The music industry is a fickle one; just as patterns begin to emerge in consumer habits and industry standards, old ways of doing things give way to new approaches. After a decade of ever increasing sales of digital downloads, the future of the music industry is, in some ways at least, once more a mystery.
Changing Habits Define the Marketplace
While streaming services have taken off over the last several years – led by such services as Pandora, Spotify, SoundCloud and Samsung’s Milk Music – even this stalwart is showing possible signs of weakness. Recently, Taylor Swift, America’s love-her-or-hate-her Queen of Pop Music (queue the Beyonce fans with torches and pitchforks), announced that she was leaving Spotify after compensation disputes. If one of America’s most popular pop musicians is leaving one of it’s most popular streaming services, what does that say about the future of music?
A simple summary may be difficult to provide. After all, of all the entertainment industries, the music industry may just be the one with the least predictable trajectory. If there is one thing that is certain, however, it’s that people will continue to listen to music online. Beyond that, it may just be anyone’s guess. With that being said, here are some good bets.
Streaming – It’s Not Going Anywhere
Rest assured, if you like to listen to music online, you will still have plenty of opportunities to do so. Yes, it’s true that Taylor Swift has ditched Spotify, but thousands of other hugely popular bands still make their music available on a whole range of streaming services, and even holdouts, like Garth Brooks, have explored other, more unique streaming options (in Garth Brooks’ case, starting his own streaming company called GhostTunes).
Suffice to say, streaming appears to be here to stay, and is slowly replacing the monolith that was iTunes in the first decade of the 21st century. Consumers seem to be making a seismic shift in the way that they consume music; gone are the days of purchasing albums or individual songs online. In its place, more and more people have decided that they would rather pay for the privilege of having a nearly universal catalog at their fingertips. If you have access to something at anytime of your choosing, does it matter that you don’t own it?
Vinyl – The Technology of the 21st Century
Perhaps against all odds, but to the delight of audiophiles everywhere, vinyl has been making a strong and steady resurgence over the last half-decade. In fact, 2013 was the best year for vinyl sales in decades; certainly since the introduction of cassette tapes and CDs in the early 1990s (and for those “shop local” types, they’ll be happy to hear that roughly 65 percent of these sales came not from huge, corporate box stores but independent, so-called “mom and pop” shops). Could it be that the new hot technology of the 21st century is the vinyl LP? In outright numbers, the venerable format still has a ways to go to catch up with digital, but it has long left CDs in the dust. For some things, there’s just no arguing with a physical medium, it would seem.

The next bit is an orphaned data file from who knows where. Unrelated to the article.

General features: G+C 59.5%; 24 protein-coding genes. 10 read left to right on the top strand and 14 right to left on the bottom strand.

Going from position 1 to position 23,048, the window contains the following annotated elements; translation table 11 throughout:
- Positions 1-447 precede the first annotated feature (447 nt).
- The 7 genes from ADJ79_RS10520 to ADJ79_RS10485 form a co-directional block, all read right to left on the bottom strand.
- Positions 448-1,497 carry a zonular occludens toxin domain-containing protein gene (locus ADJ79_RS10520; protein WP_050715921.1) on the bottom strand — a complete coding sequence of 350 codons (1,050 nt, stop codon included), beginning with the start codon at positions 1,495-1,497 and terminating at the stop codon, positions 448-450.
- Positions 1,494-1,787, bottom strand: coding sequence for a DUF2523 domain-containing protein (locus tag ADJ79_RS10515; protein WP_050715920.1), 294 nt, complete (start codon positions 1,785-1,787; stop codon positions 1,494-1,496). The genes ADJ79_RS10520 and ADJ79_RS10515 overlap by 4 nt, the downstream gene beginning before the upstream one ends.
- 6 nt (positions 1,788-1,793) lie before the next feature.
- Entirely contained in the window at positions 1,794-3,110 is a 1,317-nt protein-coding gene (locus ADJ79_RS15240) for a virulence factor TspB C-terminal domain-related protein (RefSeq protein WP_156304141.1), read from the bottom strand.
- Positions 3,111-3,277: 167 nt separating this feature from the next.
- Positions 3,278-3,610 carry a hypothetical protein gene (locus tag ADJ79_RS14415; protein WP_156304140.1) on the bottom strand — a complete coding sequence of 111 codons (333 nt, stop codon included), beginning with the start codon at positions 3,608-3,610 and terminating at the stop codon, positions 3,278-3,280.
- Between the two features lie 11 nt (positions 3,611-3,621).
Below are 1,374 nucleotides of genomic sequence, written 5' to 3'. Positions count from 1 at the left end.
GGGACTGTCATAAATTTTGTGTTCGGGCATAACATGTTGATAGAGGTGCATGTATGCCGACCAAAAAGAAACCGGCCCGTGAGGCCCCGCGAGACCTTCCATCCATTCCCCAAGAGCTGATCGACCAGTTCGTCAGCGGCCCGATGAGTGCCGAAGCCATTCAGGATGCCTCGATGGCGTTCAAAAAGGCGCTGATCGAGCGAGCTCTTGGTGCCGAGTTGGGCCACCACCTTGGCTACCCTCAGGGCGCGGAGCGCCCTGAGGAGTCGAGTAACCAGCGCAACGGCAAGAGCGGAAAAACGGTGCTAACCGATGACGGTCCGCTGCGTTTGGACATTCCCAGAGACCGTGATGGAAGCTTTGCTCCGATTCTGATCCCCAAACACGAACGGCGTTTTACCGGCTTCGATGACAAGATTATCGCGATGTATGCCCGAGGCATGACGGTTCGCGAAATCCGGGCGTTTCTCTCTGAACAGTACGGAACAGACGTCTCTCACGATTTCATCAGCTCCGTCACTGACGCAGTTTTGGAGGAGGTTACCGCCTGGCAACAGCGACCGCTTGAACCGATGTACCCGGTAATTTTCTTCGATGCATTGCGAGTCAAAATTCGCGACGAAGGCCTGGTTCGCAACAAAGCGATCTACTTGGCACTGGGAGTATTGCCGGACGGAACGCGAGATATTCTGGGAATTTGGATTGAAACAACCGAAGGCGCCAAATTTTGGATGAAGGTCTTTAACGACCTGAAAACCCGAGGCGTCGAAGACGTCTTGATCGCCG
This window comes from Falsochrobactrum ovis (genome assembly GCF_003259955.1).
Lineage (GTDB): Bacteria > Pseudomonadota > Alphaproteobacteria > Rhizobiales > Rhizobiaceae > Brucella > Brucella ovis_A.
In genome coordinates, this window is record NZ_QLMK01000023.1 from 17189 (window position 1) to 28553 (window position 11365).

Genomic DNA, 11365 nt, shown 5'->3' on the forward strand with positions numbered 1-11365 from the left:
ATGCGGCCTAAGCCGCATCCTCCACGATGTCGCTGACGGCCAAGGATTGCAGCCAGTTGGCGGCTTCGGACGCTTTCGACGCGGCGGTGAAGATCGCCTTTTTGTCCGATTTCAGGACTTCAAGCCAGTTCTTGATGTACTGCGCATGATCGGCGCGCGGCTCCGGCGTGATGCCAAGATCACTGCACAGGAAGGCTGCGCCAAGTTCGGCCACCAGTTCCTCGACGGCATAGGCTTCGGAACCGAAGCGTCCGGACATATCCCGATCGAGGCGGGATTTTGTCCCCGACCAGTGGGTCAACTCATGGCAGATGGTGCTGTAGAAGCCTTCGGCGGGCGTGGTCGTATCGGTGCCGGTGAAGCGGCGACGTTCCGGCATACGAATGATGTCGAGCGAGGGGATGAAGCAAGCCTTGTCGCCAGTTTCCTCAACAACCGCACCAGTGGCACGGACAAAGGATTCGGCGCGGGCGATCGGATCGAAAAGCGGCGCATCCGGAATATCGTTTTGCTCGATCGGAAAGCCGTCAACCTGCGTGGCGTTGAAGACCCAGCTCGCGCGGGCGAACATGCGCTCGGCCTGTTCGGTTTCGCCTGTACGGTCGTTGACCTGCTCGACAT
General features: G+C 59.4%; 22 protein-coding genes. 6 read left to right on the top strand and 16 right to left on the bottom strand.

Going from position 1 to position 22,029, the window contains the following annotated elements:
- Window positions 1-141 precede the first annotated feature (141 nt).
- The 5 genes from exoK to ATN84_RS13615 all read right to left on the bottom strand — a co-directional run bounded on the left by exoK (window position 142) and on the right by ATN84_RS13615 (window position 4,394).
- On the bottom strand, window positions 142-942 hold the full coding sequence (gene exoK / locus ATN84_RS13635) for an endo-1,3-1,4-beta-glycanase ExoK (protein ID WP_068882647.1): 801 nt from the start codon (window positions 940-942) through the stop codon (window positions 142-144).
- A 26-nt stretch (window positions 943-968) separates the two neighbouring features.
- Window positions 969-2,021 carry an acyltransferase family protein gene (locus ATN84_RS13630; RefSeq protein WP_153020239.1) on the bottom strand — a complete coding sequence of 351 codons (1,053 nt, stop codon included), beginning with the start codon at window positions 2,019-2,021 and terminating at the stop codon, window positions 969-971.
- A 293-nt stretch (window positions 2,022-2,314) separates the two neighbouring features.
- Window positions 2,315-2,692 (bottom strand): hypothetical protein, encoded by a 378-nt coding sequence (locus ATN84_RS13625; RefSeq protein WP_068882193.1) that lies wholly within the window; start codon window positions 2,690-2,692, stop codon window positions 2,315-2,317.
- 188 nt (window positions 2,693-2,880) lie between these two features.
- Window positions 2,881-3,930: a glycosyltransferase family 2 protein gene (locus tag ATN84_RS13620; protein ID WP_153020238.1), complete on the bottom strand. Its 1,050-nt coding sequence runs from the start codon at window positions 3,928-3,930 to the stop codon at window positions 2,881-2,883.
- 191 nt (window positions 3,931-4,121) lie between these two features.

Digital Downloads – Time Up?
The writing might just be on the wall for traditional digital album sales. Once the largest name in music, iTunes saw a 13% drop in sales over 2013 – not an insignificant amount – and this is after years of flagging numbers. Put simply, for the price of a single album on iTunes, a person can have unlimited streaming access to a service like Milk Music or Pandora for a month – during which time, he or she can listen to an unlimited amount of music, from a nearly unlimited catalog. It truly makes the prospect of buying individual albums online seem a foolish one. And it would seem that people are starting to notice.
What’s the Future Hold?
Isn’t that the ultimate question. If we knew the answer, we’d have billions of dollars in the palms of our hands. However, if we were to place a bet, we’d say that streaming will continue to gain while digital downloads will continue to dwindle. And for those true audiophiles, the vinyl is here to stay, not just for the sound, but for the experience. There’s just something about placing an LP on the record player and lying back on the couch on a Sunday afternoon that an MP3 player can’t replicate.